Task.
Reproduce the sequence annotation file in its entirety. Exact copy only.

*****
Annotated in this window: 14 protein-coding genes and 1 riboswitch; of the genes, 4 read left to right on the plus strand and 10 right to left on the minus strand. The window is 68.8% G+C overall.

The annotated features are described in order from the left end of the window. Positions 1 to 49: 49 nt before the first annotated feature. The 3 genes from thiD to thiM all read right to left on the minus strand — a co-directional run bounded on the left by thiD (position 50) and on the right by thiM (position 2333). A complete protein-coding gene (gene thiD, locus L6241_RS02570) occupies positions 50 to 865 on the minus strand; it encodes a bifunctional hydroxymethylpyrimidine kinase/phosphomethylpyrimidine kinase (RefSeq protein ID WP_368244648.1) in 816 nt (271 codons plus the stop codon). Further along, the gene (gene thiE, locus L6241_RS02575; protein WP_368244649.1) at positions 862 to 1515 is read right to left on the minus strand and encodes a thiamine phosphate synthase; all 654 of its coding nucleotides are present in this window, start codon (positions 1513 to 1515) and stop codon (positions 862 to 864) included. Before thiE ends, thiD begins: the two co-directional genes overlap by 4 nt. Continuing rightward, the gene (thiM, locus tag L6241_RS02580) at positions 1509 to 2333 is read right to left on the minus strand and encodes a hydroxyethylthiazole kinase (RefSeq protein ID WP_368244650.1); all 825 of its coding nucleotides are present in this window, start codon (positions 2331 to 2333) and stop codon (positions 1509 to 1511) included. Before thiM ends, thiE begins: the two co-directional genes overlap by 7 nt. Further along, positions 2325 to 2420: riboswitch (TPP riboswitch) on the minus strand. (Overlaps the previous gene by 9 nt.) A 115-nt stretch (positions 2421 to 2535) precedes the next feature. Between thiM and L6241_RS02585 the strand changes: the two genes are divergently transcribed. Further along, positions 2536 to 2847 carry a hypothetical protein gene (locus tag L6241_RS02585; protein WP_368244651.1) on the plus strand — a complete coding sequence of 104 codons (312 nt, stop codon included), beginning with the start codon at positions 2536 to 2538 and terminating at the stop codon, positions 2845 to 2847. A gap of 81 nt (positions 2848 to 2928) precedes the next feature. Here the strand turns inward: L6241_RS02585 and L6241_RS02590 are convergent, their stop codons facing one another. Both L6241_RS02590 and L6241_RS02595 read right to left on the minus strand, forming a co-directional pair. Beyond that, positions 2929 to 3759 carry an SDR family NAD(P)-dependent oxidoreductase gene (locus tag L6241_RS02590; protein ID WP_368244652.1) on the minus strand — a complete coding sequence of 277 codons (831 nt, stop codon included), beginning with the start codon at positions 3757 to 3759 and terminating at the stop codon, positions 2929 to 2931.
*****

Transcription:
Annotated in this window: 14 protein-coding genes and 1 riboswitch; of the genes, 4 read left to right on the plus strand and 10 right to left on the minus strand. The window is 68.8% G+C overall.

The annotated features are described in order from the left end of the window. Positions 1 to 49: 49 nt before the first annotated feature. The 3 genes from thiD to thiM all read right to left on the minus strand — a co-directional run bounded on the left by thiD (position 50) and on the right by thiM (position 2333). A complete protein-coding gene (gene thiD, locus L6241_RS02570) occupies positions 50 to 865 on the minus strand; it encodes a bifunctional hydroxymethylpyrimidine kinase/phosphomethylpyrimidine kinase (RefSeq protein ID WP_368244648.1) in 816 nt (271 codons plus the stop codon). Further along, the gene (gene thiE, locus L6241_RS02575; protein WP_368244649.1) at positions 862 to 1515 is read right to left on the minus strand and encodes a thiamine phosphate synthase; all 654 of its coding nucleotides are present in this window, start codon (positions 1513 to 1515) and stop codon (positions 862 to 864) included. Before thiE ends, thiD begins: the two co-directional genes overlap by 4 nt. Continuing rightward, the gene (thiM, locus tag L6241_RS02580) at positions 1509 to 2333 is read right to left on the minus strand and encodes a hydroxyethylthiazole kinase (RefSeq protein ID WP_368244650.1); all 825 of its coding nucleotides are present in this window, start codon (positions 2331 to 2333) and stop codon (positions 1509 to 1511) included. Before thiM ends, thiE begins: the two co-directional genes overlap by 7 nt. Further along, positions 2325 to 2420: riboswitch (TPP riboswitch) on the minus strand. (Overlaps the previous gene by 9 nt.) A 115-nt stretch (positions 2421 to 2535) precedes the next feature. Between thiM and L6241_RS02585 the strand changes: the two genes are divergently transcribed. Further along, positions 2536 to 2847 carry a hypothetical protein gene (locus tag L6241_RS02585; protein WP_368244651.1) on the plus strand — a complete coding sequence of 104 codons (312 nt, stop codon included), beginning with the start codon at positions 2536 to 2538 and terminating at the stop codon, positions 2845 to 2847. A gap of 81 nt (positions 2848 to 2928) precedes the next feature. Here the strand turns inward: L6241_RS02585 and L6241_RS02590 are convergent, their stop codons facing one another. Both L6241_RS02590 and L6241_RS02595 read right to left on the minus strand, forming a co-directional pair. Beyond that, positions 2929 to 3759 carry an SDR family NAD(P)-dependent oxidoreductase gene (locus tag L6241_RS02590; protein ID WP_368244652.1) on the minus strand — a complete coding sequence of 277 codons (831 nt, stop codon included), beginning with the start codon at positions 3757 to 3759 and terminating at the stop codon, positions 2929 to 2931.